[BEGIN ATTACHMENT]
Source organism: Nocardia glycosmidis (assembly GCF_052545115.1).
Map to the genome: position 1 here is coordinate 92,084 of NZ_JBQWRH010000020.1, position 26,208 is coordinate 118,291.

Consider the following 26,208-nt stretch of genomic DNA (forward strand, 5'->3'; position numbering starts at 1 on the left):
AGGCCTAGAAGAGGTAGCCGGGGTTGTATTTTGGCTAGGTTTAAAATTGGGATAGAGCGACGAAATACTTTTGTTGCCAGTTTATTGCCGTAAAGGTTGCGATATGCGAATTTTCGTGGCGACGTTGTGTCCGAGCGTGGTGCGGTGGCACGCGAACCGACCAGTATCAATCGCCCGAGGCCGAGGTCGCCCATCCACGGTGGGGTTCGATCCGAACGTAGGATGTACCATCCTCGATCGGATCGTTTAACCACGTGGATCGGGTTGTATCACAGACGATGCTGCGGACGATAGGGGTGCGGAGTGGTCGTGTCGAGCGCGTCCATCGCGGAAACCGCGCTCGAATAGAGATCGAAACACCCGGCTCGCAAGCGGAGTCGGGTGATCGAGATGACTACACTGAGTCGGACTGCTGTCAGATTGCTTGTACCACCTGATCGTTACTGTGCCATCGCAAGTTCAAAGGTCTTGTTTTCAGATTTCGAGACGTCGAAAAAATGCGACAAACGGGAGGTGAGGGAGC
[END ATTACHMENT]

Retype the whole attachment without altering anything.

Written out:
Source organism: Nocardia glycosmidis (assembly GCF_052545115.1).
Map to the genome: position 1 here is coordinate 92,084 of NZ_JBQWRH010000020.1, position 26,208 is coordinate 118,291.

Consider the following 26,208-nt stretch of genomic DNA (forward strand, 5'->3'; position numbering starts at 1 on the left):
AGGCCTAGAAGAGGTAGCCGGGGTTGTATTTTGGCTAGGTTTAAAATTGGGATAGAGCGACGAAATACTTTTGTTGCCAGTTTATTGCCGTAAAGGTTGCGATATGCGAATTTTCGTGGCGACGTTGTGTCCGAGCGTGGTGCGGTGGCACGCGAACCGACCAGTATCAATCGCCCGAGGCCGAGGTCGCCCATCCACGGTGGGGTTCGATCCGAACGTAGGATGTACCATCCTCGATCGGATCGTTTAACCACGTGGATCGGGTTGTATCACAGACGATGCTGCGGACGATAGGGGTGCGGAGTGGTCGTGTCGAGCGCGTCCATCGCGGAAACCGCGCTCGAATAGAGATCGAAACACCCGGCTCGCAAGCGGAGTCGGGTGATCGAGATGACTACACTGAGTCGGACTGCTGTCAGATTGCTTGTACCACCTGATCGTTACTGTGCCATCGCAAGTTCAAAGGTCTTGTTTTCAGATTTCGAGACGTCGAAAAAATGCGACAAACGGGAGGTGAGGGAGC